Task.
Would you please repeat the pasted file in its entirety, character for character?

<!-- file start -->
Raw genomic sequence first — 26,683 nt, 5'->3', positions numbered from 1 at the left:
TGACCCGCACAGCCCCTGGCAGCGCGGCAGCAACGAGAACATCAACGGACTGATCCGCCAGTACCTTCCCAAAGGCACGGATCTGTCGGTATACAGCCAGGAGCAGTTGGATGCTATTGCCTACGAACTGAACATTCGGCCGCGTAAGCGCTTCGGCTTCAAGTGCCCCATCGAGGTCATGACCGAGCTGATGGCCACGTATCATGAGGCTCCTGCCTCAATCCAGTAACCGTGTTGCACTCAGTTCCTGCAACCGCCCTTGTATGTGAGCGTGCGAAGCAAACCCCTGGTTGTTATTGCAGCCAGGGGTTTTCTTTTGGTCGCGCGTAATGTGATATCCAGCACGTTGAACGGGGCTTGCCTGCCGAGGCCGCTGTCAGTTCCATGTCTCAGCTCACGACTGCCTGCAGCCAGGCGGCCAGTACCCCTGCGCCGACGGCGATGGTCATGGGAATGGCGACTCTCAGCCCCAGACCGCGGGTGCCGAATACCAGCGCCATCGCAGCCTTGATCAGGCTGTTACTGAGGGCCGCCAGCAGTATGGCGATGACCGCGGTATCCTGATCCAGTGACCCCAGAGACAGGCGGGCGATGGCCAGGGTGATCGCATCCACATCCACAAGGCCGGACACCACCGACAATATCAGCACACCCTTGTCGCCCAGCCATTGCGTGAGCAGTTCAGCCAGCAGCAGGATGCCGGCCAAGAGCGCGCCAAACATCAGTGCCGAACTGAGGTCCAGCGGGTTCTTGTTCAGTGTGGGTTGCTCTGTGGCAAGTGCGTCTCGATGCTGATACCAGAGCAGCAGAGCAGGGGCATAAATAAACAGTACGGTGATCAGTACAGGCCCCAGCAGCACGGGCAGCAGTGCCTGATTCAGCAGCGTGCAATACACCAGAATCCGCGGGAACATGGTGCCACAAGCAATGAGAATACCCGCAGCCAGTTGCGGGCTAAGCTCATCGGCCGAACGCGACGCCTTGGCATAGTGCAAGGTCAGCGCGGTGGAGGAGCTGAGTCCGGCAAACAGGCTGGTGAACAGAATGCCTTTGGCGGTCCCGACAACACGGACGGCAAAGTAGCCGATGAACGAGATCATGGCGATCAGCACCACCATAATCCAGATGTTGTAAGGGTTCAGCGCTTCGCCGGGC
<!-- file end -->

Raw genomic sequence first — 26,683 nt, 5'->3', positions numbered from 1 at the left:
TGACCCGCACAGCCCCTGGCAGCGCGGCAGCAACGAGAACATCAACGGACTGATCCGCCAGTACCTTCCCAAAGGCACGGATCTGTCGGTATACAGCCAGGAGCAGTTGGATGCTATTGCCTACGAACTGAACATTCGGCCGCGTAAGCGCTTCGGCTTCAAGTGCCCCATCGAGGTCATGACCGAGCTGATGGCCACGTATCATGAGGCTCCTGCCTCAATCCAGTAACCGTGTTGCACTCAGTTCCTGCAACCGCCCTTGTATGTGAGCGTGCGAAGCAAACCCCTGGTTGTTATTGCAGCCAGGGGTTTTCTTTTGGTCGCGCGTAATGTGATATCCAGCACGTTGAACGGGGCTTGCCTGCCGAGGCCGCTGTCAGTTCCATGTCTCAGCTCACGACTGCCTGCAGCCAGGCGGCCAGTACCCCTGCGCCGACGGCGATGGTCATGGGAATGGCGACTCTCAGCCCCAGACCGCGGGTGCCGAATACCAGCGCCATCGCAGCCTTGATCAGGCTGTTACTGAGGGCCGCCAGCAGTATGGCGATGACCGCGGTATCCTGATCCAGTGACCCCAGAGACAGGCGGGCGATGGCCAGGGTGATCGCATCCACATCCACAAGGCCGGACACCACCGACAATATCAGCACACCCTTGTCGCCCAGCCATTGCGTGAGCAGTTCAGCCAGCAGCAGGATGCCGGCCAAGAGCGCGCCAAACATCAGTGCCGAACTGAGGTCCAGCGGGTTCTTGTTCAGTGTGGGTTGCTCTGTGGCAAGTGCGTCTCGATGCTGATACCAGAGCAGCAGAGCAGGGGCATAAATAAACAGTACGGTGATCAGTACAGGCCCCAGCAGCACGGGCAGCAGTGCCTGATTCAGCAGCGTGCAATACACCAGAATCCGCGGGAACATGGTGCCACAAGCAATGAGAATACCCGCAGCCAGTTGCGGGCTAAGCTCATCGGCCGAACGCGACGCCTTGGCATAGTGCAAGGTCAGCGCGGTGGAGGAGCTGAGTCCGGCAAACAGGCTGGTGAACAGAATGCCTTTGGCGGTCCCGACAACACGGACGGCAAAGTAGCCGATGAACGAGATCATGGCGATCAGCACCACCATAATCCAGATGTTGTAAGGGTTCAGCGCTTCGCCGGGC